NAESP's executive director Gail Connelly announced the launch of the National Elementary Honor Society (NEHS) at the Opening General Session during NAESP's annual convention. Connelly was joined onstage for the announcement of this new program by Gerald Tirozzi, the executive director of the National Association of Secondary School Principals (NASSP). Connelly and Tirozzi presented the first NEHS charter to Shepardson Elementary School, where NAESP President Mary Kay Sommers is principal.
"Whole child development is imperative for our schools to be successful," said Connelly. "The National Elementary Honor Society is a great way for schools to focus on this development and to recognize our young students for their accomplishments in leadership and service. We are excited about providing schools with the opportunity to participate in such a prestigious program and to help develop our nation's future leaders."
NASSP administers the National Honor Society™ (NHS) and the National Junior Honor Society™ (NJHS) and the NEHS was created to help schools give students in grades 4-6 national recognition for their accomplishments.
"The National Honor Society and the National Junior Honor Society have done a tremendous job of giving outstanding students the recognition they deserve for excellence in some of the most important aspects of their lives," said Tirozzi. "We are confident that the National Elementary Honor Society will enrich the education and the educational experience of younger students as well."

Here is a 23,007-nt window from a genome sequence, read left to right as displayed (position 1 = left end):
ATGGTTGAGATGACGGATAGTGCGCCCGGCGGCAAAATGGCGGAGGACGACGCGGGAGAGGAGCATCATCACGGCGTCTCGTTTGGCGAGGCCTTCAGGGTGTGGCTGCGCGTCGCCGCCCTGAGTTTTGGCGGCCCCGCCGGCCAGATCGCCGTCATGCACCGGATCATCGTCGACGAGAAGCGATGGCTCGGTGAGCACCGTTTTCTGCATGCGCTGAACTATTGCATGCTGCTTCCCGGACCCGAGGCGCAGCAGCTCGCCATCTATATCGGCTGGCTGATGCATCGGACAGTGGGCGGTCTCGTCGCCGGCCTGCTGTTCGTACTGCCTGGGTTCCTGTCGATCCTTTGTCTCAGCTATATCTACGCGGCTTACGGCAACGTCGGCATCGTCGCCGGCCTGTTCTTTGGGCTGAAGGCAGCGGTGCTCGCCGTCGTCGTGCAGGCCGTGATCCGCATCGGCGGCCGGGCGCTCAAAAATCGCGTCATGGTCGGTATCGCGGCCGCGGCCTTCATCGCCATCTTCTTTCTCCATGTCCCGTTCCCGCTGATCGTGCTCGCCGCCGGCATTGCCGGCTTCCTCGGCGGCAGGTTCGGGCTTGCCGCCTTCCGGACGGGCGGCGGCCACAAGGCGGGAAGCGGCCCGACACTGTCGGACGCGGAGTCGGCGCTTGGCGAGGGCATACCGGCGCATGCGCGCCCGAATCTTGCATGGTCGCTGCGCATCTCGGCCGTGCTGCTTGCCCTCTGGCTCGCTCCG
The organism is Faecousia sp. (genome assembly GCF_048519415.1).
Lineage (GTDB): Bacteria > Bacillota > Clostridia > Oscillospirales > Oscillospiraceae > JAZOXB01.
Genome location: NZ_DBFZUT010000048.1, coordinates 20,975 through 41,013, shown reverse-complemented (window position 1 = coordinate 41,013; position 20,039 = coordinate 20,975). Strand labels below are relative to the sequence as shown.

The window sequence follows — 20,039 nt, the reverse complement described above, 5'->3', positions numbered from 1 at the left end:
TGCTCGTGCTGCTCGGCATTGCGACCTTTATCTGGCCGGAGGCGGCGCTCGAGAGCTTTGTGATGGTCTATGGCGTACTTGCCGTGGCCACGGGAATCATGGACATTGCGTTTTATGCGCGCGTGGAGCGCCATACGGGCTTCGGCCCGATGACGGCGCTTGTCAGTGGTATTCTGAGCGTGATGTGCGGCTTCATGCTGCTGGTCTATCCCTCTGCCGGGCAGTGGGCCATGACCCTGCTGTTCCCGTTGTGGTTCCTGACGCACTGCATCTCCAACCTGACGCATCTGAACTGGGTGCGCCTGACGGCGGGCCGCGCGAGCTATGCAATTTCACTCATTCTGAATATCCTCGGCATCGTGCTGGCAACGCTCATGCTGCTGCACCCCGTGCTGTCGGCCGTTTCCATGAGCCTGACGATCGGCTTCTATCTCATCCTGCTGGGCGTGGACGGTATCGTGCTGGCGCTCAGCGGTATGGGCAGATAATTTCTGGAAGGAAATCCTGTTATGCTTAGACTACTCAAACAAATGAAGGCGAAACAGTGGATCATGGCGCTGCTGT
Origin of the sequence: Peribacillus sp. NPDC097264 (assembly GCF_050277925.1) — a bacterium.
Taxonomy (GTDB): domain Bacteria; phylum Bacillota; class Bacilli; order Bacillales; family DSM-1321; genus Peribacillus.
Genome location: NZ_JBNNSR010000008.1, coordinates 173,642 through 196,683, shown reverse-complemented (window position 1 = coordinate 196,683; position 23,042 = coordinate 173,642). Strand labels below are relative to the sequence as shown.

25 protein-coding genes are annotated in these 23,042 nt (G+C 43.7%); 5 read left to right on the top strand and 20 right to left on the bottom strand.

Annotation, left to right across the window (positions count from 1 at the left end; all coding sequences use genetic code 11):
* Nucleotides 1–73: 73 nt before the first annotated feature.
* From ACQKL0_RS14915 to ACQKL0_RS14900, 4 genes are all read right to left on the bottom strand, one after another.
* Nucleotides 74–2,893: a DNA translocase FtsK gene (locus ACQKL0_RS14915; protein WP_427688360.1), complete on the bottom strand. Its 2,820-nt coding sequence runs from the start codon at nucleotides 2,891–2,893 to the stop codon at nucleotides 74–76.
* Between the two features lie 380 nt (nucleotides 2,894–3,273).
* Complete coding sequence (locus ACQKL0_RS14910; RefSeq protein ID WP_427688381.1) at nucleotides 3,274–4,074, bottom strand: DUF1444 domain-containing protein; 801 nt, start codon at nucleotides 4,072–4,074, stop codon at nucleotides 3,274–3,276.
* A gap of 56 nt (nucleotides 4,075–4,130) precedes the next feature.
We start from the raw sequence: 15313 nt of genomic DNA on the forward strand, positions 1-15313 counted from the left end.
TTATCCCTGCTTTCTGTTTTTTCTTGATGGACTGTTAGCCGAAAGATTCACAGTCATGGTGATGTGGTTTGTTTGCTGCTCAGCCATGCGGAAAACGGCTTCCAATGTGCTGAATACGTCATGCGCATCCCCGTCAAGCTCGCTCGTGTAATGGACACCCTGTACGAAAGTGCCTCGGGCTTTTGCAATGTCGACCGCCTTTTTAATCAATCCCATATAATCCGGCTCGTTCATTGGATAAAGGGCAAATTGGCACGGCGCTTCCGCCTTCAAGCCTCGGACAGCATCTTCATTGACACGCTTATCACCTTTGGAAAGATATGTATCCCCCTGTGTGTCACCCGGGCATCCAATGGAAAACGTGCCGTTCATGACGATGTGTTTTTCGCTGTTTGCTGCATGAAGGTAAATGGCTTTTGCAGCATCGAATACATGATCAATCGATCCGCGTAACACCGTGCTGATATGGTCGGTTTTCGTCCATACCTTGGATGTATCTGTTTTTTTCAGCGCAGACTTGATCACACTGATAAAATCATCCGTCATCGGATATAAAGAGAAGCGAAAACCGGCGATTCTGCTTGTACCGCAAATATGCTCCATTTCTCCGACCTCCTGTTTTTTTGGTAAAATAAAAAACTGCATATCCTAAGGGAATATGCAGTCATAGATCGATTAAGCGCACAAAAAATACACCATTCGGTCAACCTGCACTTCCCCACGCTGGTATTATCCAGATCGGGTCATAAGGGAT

Incidentally, a study commissioned by the Girl Scouts of the USA found that young people ranked "being a leader" behind other goals such as "fitting in," "making a lot of money" and "helping animals or the environment." The results were published in a recent issue of The Washington Post. What do you think? How important is it for students to see themselves as leaders? How do these findings measure up to the leadership potential among students at your school? What can schools do to increase leadership skills in their students?
As most of us were recovering from our Thanksgiving weekends on Monday morning, Zach Bonner completed his 280 mile journey from Tampa to Tallahassee to raise awareness and support for the estimated 20,000-40,000 homeless children in Florida.
According to the National Center on Family Homelessness, more than 1.35 million children are homeless during a year’s time. Every state is required to have a state coordinator for homeless education, who ensures the understanding of and compliance with the McKinney-Vento Homeless Assistance Act in public schools throughout the state. The McKinney-Vento Homeless Assistance Act is the federal law that entitles children who are homeless to a free, appropriate public education and requires schools to remove barriers to their enrollment, attendance, and success in school.
The National Center for Homeless Education, which provides research, resources, and information enabling communities to address the educational needs of children and youth experiencing homelessness, also offers best practices and model programs for after-school programs, community collaboration, early childhood, identification, and unaccompanied youth.